During therapy the physician and nurses monitored patients closely, with frequent communication between each other as to the patient's progress. Patients were followed at three-month intervals for the first year, then every six months thereafter.

Results

This was a prospective trial including 256 patients with urge urinary incontinence who were treated at the Southern Arizona Urogynecology Center in Tucson, Ariz. The patients were referred by primary care physicians, obstetrician gynecologists, urologists, neurologists and self-referrals. The age ranged from 40-87 years and the median age was 62 years. The duration of incontinence varied from four months to greater than 20 years with the median duration being three years. The mean number of accidents per day was 2. In the initial interview, all of these patients answered yes to the question, “Does the stress incontinence significantly interfere with your life?” 7% of the patients (18 patients) were initially eliminated by urodynamics as they did not meet the criteria, noted above for urge incontinence for this prospective trial. Only 3% of all the patients had any pelvic floor strength noted on the initial physical exam.

The criterion for successful treatment was no incontinent episodes, and an OAB-V8 of less than 8 at the three month clinic follow-up visit.

The results in these 238 patients with urge incontinence revealed a 93% success (dry) rate. The remaining 7% of patients had a mean improvement in their incontinence of 84%. The minimal improvement in this trial was 70%. At the end of the trial, all the patients answered negatively to the question, “Does the incontinence significantly interfere with your quality of your life”. The mean OAB-V8 at the 3 month clinic visit was 3.2.

There were four patients who were initially diagnosed as dry after their initial treatment and returned with recurrence of their incontinence, at the 4 month follow-up visit. They were not doing their exercises as instructed, and were back on small amounts of caffeine and acidic foods. After reeducation and a visit at six months, they did not have any incontinence, and are still continent with a mean follow-up of 16 months.

There was no morbidity or complications in any of these 256 patients. The worst side effect was one patient having tingling in her right leg for 1 day. Median follow is now 19 months in the 256 patients.

EXAMPLE 2

Treatment of Patients for Urinary Incontinence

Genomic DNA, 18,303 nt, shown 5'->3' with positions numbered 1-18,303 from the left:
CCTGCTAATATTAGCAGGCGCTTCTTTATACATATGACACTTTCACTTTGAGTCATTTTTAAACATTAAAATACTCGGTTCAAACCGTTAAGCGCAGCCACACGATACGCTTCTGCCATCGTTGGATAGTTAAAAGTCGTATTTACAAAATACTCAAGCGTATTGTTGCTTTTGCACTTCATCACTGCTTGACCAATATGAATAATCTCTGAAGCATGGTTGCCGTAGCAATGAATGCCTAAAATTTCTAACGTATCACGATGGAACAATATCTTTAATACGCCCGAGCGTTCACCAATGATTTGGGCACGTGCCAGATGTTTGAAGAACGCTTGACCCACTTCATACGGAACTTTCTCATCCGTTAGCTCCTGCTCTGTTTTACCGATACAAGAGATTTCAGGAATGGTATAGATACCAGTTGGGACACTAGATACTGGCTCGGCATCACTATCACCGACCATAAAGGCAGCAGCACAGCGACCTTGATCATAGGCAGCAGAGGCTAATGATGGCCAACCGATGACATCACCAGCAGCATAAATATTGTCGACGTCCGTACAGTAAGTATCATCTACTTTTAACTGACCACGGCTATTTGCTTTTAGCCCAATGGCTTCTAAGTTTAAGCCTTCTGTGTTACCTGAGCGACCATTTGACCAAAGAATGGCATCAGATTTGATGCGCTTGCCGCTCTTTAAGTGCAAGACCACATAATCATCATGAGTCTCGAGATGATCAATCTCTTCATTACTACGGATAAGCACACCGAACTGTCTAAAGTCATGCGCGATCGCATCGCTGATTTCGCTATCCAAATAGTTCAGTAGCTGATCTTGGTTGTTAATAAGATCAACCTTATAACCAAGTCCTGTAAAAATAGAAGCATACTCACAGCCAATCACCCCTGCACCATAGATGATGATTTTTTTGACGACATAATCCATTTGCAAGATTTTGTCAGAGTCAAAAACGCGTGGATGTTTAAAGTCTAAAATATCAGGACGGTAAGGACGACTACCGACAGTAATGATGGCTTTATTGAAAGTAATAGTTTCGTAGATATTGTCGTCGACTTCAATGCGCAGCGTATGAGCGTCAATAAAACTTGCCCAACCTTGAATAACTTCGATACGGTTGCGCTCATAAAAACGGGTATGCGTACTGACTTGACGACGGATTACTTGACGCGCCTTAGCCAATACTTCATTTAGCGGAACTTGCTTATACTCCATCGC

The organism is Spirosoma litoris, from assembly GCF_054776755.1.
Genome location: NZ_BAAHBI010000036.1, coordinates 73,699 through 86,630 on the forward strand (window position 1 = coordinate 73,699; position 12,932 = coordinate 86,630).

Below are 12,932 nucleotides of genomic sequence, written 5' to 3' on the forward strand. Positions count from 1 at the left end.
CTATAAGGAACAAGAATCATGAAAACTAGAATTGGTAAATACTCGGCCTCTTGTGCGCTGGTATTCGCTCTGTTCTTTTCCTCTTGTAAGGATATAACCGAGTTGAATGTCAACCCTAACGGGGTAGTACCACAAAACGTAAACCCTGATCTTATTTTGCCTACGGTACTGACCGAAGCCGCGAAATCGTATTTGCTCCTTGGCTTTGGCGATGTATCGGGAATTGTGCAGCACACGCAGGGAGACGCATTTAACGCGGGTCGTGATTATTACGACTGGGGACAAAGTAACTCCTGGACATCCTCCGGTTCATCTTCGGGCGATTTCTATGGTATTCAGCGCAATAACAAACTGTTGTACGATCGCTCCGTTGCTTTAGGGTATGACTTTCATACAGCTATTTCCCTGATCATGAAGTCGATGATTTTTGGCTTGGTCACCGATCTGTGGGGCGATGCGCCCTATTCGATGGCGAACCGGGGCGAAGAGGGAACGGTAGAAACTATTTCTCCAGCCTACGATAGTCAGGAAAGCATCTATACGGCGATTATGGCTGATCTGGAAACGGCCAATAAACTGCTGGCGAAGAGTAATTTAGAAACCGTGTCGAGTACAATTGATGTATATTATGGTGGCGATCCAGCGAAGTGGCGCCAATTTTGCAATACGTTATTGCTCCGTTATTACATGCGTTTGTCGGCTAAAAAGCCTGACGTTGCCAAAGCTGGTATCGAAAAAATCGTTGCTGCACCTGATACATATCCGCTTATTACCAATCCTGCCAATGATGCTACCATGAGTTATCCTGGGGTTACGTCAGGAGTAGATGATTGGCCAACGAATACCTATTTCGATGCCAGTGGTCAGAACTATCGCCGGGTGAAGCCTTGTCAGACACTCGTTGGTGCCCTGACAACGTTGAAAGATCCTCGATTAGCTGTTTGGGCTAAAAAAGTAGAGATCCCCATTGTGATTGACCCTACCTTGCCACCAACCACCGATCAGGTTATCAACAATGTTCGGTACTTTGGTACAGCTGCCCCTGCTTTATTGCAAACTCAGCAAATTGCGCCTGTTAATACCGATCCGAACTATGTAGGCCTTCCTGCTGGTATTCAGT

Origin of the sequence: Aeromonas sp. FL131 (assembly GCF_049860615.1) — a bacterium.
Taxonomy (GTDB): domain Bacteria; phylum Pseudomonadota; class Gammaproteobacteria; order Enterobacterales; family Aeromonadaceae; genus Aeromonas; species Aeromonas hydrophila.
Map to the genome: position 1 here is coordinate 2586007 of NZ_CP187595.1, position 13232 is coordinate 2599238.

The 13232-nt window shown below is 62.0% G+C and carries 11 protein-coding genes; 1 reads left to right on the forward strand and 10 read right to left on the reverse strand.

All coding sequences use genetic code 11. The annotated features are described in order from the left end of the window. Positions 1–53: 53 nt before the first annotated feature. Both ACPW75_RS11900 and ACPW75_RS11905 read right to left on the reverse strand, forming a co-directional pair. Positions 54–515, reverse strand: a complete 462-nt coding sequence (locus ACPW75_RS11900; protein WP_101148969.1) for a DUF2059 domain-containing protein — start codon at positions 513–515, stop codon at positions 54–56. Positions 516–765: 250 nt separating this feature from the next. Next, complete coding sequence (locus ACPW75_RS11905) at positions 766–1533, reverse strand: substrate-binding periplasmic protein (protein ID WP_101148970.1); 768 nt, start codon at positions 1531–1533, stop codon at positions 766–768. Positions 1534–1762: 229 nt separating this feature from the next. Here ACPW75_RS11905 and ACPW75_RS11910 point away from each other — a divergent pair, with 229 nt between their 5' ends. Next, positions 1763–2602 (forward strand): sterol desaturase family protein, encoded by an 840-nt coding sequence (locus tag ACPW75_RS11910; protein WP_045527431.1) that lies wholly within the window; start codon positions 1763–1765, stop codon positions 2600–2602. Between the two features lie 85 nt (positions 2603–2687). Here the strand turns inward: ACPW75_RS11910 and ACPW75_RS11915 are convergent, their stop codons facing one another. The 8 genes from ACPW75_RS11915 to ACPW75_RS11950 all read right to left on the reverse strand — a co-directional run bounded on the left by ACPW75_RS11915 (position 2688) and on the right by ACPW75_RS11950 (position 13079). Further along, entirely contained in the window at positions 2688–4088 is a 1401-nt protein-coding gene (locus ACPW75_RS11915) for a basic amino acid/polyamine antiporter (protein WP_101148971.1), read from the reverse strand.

208 consecutive female patients with stress incontinence were treated sequentially with the two neuromodulation techniques (PFR and PTNS). Their ages ranged from 38-91 with the median age being 66. The median duration of incontinence was five years; mean number of stress incontinent episodes was 2.5 per day. The stress incontinence was treated with pelvic floor rehabilitation (PFR): eight twice weekly treatments of biofeedback, pelvic floor exercises, and 100 Hz electrical stimulation or neuromodulation of the pudental nerve, followed on the same day with 8 PTNS sessions (twice weekly).

Materials and Methods

A physician completed a history and physical examination on all patients, and a routine urinalysis was done. The physician also administered a questionnaire to the patient, collecting data on 41 relevant points. One question was whether urinary incontinence symptoms significantly interfered with the patient's life. This question was later repeated at the 3 month clinic follow-up visit. The OAB-V8 questionnaire for overactive bladders was utilized in all patients at the first and all subsequent visits. The patient utilized bladder diaries at the beginning, middle, and end of the treatment. If there was ever a doubt as to the diagnosis or if the patient had previous surgery, significant pelvic organ prolapse, significant insensible loss, or neurological injury then urodynamic testing was completed. Final treatment planning occurred after urodynamic interpretation. Patients with urge incontinence, significant intrinsic sphincter deficiency, or a non-compliant bladders were excluded from the study. They represented only four, or 5%, of the patients studied.

208 consecutive female patients with stress incontinence were treated simultaneously with the PFR and PINS techniques. Their ages ranged from 38-91 with the median age being 66. The median duration of incontinence was five years; mean number of urge incontinent episodes was 2.5 per day. The stress incontinence was treated with pelvic floor rehabilitation: eight twice weekly treatments of biofeedback, pelvic floor exercises, and 100 Hz electrical stimulation or neuromodulation of the pudental nerve, followed by eight twice weekly treatments of PTNS. The vaginal probe was inserted into the vagina, and the pulse amplitude turned up from 0 in 5 second intervals, until the patient could feel a comfortable sustained contraction of the pelvic floor muscles at 100 Hz. The pulse width was 1. The pulse type was balanced, biphasic, without a dc component, The treatment duration was 30 minutes. This electrical stimulation is a neuromodulation of the pudental nerve. The same day, immediately after the pelvic floor rehabilitation, all patients received percutaneous tibial nerve modulation (PTNS) for 30 minutes for the entire 4 weeks. The Urgent PC device is a combination of electrode and generator components including a 34 gauge needle 4 cm in length, surface electrode, lead wires and a hand held electrical generator. The low voltage (9 volts) stimulator has an adjustable pulse intensity of 0 to 9 mA, a fixed pulse width of 200 microseconds and a frequency of 20 Hz. The needle electrode, placed percutaneously above the ankle delivers an electrical impulse produced by the device. This impulse travels via the tibial nerve to the sacral plexus and to Onuf's nucleus. The amplitude of the neuromodulator was then increased from a setting of zero milliamps to 9 milliamps until the patient had a flexion of the great toe. Some patients would actually feel the stimulation up the leg, which was also documentation of a successful treatment. The patients were treated twice per week ×8 (4 weeks) for 30 minutes.